Shorts

Opening Saturday, May 29 [1999], at Allentown’s Liberty Bell Shrine Museum is “‘Proclaim Liberty Throughout All the Land’: The Liberty Bells of Pennsylvania.” The exhibit, continuing through Tuesday, August 31 [1999], will focus on the eight bells that summoned citizens of Pennsylvania communities to hear the public reading of the Declaration of Independence on July...
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War of Another Kind

By the summer of 1941, war had been raging in Europe for nearly two years. As a child of twelve, in an age of much slower communications, I was not keenly aware of what was going on. I cannot remember being fearful or even apprehensive that the events in Europe were going to affect my life in Adams County. For me, as for most farm children of the forties, summer was a busy, exciting time of...
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Art with a Purpose: Pennsylvania’s Museum Extension Project, 1935-1943

Like other relief programs launched during the Great Depression under the aegis of President Franklin Delano Roosevelt’s New Deal, the goal of federal arts programs of the 1930s was two-fold: to rescue unemployed Americans from poverty and to produce something of public benefit. One of the unintended byproducts was controversy. In 1937, the Federal Art and Theatre Project unintentionally...
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Letters

Down Memory Lane Thanks for the fascinating article on the WPA models [“‘Art with a Purpose’: Pennsylvania’s Museum Extension Project, 1935–1943,” by Curtis Miner, Spring 2008]. When I was a kid – more than forty years ago – I helped around our grade school in a little community near Chicago. I recall seeing several architectural models in a storeroom,...
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Built by the New Deal

With the nation mired in the grim depths of the Great Depression, industrial Pennsylvania was far from being immune to the financial instability with the closing of 5,000 manufacturing firms and the loss of 270,000 factory jobs by 1933. President Franklin Delano Roosevelt launched his New Deal, a series of innovative programs targeted to giving work to the unemployed, stabilizing a downward...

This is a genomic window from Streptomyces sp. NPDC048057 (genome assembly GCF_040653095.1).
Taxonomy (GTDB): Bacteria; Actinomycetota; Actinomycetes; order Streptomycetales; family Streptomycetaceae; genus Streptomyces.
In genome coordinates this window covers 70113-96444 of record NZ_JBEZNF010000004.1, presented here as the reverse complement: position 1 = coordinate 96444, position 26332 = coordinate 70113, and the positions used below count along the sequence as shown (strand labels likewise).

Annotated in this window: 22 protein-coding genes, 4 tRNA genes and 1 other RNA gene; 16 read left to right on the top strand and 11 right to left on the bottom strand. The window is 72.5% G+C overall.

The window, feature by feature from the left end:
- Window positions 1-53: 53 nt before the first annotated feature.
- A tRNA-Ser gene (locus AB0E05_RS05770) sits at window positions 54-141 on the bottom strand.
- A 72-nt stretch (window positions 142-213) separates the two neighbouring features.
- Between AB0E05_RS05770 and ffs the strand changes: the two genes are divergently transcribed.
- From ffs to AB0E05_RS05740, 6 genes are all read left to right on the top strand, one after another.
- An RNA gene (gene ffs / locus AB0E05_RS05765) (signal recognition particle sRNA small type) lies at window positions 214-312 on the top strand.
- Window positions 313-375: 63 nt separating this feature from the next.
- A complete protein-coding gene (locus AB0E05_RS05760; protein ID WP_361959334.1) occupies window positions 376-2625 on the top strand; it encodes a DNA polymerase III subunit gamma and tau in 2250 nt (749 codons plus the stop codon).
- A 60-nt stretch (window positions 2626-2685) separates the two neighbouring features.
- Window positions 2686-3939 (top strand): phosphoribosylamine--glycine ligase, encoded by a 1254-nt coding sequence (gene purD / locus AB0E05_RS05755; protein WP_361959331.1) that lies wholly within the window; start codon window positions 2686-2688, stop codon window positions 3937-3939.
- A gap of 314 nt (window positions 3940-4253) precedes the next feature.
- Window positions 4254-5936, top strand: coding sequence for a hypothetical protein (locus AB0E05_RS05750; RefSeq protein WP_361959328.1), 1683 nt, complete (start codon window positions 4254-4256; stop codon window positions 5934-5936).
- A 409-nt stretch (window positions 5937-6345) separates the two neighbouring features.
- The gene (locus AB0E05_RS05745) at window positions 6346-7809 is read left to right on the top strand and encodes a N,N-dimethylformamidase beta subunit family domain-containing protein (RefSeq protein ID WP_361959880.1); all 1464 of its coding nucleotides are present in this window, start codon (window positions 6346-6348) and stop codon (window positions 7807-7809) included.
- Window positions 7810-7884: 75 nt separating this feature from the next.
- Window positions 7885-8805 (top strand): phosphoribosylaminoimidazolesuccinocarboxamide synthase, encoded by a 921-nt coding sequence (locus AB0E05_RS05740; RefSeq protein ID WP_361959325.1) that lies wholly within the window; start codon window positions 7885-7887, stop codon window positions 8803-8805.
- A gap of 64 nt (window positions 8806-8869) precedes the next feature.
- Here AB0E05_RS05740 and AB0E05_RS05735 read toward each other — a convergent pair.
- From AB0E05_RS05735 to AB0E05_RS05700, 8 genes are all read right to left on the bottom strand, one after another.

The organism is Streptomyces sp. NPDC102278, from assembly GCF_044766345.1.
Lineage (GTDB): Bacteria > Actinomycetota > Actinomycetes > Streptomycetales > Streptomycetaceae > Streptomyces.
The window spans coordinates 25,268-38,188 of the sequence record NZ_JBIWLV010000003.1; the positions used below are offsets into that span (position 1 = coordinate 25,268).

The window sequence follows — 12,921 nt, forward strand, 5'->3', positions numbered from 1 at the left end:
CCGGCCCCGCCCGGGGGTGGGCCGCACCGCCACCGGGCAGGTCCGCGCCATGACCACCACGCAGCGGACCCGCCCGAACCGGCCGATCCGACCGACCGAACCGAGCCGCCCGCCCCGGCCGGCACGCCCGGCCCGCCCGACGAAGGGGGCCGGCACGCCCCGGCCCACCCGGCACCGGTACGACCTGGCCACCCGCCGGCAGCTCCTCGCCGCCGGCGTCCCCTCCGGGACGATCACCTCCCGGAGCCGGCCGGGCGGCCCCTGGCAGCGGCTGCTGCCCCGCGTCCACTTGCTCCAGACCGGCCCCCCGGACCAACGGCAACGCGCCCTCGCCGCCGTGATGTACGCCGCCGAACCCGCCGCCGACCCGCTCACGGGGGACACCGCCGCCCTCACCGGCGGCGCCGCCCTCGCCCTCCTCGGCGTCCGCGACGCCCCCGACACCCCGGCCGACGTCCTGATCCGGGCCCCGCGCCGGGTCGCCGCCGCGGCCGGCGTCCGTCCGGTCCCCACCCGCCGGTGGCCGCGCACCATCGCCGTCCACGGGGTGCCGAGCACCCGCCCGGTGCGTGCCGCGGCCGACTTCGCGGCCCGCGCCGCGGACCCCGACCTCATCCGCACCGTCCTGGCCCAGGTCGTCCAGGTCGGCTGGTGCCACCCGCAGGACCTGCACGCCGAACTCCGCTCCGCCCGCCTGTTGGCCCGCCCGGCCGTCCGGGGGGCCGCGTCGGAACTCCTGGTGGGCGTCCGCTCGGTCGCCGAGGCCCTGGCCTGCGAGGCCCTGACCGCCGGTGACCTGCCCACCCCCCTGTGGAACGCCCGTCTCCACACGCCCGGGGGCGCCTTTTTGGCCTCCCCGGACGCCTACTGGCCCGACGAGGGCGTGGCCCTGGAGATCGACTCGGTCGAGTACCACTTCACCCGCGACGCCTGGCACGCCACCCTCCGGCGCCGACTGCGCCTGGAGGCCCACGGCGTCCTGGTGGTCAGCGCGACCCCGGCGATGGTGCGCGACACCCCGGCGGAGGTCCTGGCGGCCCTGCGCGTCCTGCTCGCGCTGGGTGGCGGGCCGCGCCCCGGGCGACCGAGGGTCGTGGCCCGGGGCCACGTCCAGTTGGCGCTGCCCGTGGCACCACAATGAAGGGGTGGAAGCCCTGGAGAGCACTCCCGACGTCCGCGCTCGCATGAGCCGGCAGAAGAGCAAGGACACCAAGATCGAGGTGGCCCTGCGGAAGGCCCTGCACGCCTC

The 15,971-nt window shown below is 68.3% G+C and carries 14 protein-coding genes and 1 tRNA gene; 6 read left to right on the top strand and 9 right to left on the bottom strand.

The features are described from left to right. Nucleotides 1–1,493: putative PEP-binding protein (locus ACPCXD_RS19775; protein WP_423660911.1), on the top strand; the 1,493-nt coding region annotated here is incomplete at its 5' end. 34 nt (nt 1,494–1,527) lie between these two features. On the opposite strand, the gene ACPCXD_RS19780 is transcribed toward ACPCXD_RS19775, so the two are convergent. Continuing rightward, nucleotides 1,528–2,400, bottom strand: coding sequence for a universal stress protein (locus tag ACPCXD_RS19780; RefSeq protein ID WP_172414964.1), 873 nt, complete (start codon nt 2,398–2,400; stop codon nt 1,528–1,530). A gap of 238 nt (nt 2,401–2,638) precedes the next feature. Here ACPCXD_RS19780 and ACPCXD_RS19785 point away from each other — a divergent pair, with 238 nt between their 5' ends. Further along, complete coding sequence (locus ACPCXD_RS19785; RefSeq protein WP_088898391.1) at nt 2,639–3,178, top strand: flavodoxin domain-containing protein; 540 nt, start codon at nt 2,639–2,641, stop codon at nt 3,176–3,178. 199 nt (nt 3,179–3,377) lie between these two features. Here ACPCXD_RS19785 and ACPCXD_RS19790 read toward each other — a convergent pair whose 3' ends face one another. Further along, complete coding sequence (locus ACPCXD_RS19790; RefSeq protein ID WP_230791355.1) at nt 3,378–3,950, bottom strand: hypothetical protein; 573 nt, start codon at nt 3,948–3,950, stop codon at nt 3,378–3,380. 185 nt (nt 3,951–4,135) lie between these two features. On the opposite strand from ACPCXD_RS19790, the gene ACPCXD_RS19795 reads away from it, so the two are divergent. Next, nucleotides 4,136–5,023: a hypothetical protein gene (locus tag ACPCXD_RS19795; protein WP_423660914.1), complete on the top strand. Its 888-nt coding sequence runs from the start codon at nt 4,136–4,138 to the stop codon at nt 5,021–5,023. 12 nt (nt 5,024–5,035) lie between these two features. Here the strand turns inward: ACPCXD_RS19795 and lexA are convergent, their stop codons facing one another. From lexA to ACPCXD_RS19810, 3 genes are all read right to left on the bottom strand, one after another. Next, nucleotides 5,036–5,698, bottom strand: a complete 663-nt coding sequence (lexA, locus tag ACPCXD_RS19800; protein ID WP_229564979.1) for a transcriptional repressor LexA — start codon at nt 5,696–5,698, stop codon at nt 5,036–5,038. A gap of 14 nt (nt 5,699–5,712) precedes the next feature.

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Waging War Their Own Way: Women and the Civil War in Pennsylvania

Pennsylvania’s recently conserved Civil War Muster Rolls, housed at the Pennsylvania State Archives, document the commonwealth’s contributions to the Union. Nearly 345,000 Pennsylvanians served in the U.S. Army during the war, or approximately 60 percent of the adult male population.1 A century and a half ago clerks carefully transcribed the names, ages, regiments, and brief...
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Pennsylvania’s War Governor

On September 14, 1862, Pennsylvania’s Governor Andrew Gregg Curtin invited the governors of the northern and border states to a meeting to be held at Altoona, Blair County, in ten days. The purpose of the meeting that became known as the Loyal War Governors’ Conference — or, simply, the Altoona Conference – was to “take measures for a more active support of the government’s prosecution of...
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